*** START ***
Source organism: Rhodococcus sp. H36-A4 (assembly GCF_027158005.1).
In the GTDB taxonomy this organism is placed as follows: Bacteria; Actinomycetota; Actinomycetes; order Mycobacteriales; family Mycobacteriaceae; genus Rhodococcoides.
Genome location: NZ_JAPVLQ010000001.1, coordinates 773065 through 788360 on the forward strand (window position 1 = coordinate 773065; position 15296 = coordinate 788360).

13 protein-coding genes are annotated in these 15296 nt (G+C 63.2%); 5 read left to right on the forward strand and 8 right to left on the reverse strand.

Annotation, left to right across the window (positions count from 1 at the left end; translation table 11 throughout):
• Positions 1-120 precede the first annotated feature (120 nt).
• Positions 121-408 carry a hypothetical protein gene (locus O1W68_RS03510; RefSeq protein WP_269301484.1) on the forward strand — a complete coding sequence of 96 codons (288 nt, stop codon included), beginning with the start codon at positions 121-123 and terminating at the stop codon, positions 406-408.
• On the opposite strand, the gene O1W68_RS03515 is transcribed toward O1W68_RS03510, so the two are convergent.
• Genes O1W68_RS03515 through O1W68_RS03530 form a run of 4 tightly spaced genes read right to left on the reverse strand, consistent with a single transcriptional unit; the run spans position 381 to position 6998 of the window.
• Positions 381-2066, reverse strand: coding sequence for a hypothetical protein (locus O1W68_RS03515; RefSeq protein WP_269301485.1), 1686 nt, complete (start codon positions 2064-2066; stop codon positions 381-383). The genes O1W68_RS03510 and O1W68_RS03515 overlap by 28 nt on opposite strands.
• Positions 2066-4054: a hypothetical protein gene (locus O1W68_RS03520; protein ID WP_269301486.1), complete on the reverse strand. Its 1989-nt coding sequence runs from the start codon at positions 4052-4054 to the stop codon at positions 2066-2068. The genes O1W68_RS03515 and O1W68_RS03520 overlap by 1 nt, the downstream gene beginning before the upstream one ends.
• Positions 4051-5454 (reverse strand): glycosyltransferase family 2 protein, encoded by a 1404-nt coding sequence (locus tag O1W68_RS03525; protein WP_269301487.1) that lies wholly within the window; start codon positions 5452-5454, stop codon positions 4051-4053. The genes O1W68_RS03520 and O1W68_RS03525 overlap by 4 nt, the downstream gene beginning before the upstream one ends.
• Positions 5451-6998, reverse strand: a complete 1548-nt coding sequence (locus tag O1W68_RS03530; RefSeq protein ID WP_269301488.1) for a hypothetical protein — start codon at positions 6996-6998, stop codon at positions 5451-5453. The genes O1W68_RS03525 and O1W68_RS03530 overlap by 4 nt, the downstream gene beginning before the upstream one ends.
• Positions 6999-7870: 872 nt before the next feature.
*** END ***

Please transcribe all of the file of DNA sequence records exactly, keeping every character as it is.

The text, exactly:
Source organism: Rhodococcus sp. H36-A4 (assembly GCF_027158005.1).
In the GTDB taxonomy this organism is placed as follows: Bacteria; Actinomycetota; Actinomycetes; order Mycobacteriales; family Mycobacteriaceae; genus Rhodococcoides.
Genome location: NZ_JAPVLQ010000001.1, coordinates 773065 through 788360 on the forward strand (window position 1 = coordinate 773065; position 15296 = coordinate 788360).

13 protein-coding genes are annotated in these 15296 nt (G+C 63.2%); 5 read left to right on the forward strand and 8 right to left on the reverse strand.

Annotation, left to right across the window (positions count from 1 at the left end; translation table 11 throughout):
• Positions 1-120 precede the first annotated feature (120 nt).
• Positions 121-408 carry a hypothetical protein gene (locus O1W68_RS03510; RefSeq protein WP_269301484.1) on the forward strand — a complete coding sequence of 96 codons (288 nt, stop codon included), beginning with the start codon at positions 121-123 and terminating at the stop codon, positions 406-408.
• On the opposite strand, the gene O1W68_RS03515 is transcribed toward O1W68_RS03510, so the two are convergent.
• Genes O1W68_RS03515 through O1W68_RS03530 form a run of 4 tightly spaced genes read right to left on the reverse strand, consistent with a single transcriptional unit; the run spans position 381 to position 6998 of the window.
• Positions 381-2066, reverse strand: coding sequence for a hypothetical protein (locus O1W68_RS03515; RefSeq protein WP_269301485.1), 1686 nt, complete (start codon positions 2064-2066; stop codon positions 381-383). The genes O1W68_RS03510 and O1W68_RS03515 overlap by 28 nt on opposite strands.
• Positions 2066-4054: a hypothetical protein gene (locus O1W68_RS03520; protein ID WP_269301486.1), complete on the reverse strand. Its 1989-nt coding sequence runs from the start codon at positions 4052-4054 to the stop codon at positions 2066-2068. The genes O1W68_RS03515 and O1W68_RS03520 overlap by 1 nt, the downstream gene beginning before the upstream one ends.
• Positions 4051-5454 (reverse strand): glycosyltransferase family 2 protein, encoded by a 1404-nt coding sequence (locus tag O1W68_RS03525; protein WP_269301487.1) that lies wholly within the window; start codon positions 5452-5454, stop codon positions 4051-4053. The genes O1W68_RS03520 and O1W68_RS03525 overlap by 4 nt, the downstream gene beginning before the upstream one ends.
• Positions 5451-6998, reverse strand: a complete 1548-nt coding sequence (locus tag O1W68_RS03530; RefSeq protein ID WP_269301488.1) for a hypothetical protein — start codon at positions 6996-6998, stop codon at positions 5451-5453. The genes O1W68_RS03525 and O1W68_RS03530 overlap by 4 nt, the downstream gene beginning before the upstream one ends.
• Positions 6999-7870: 872 nt before the next feature.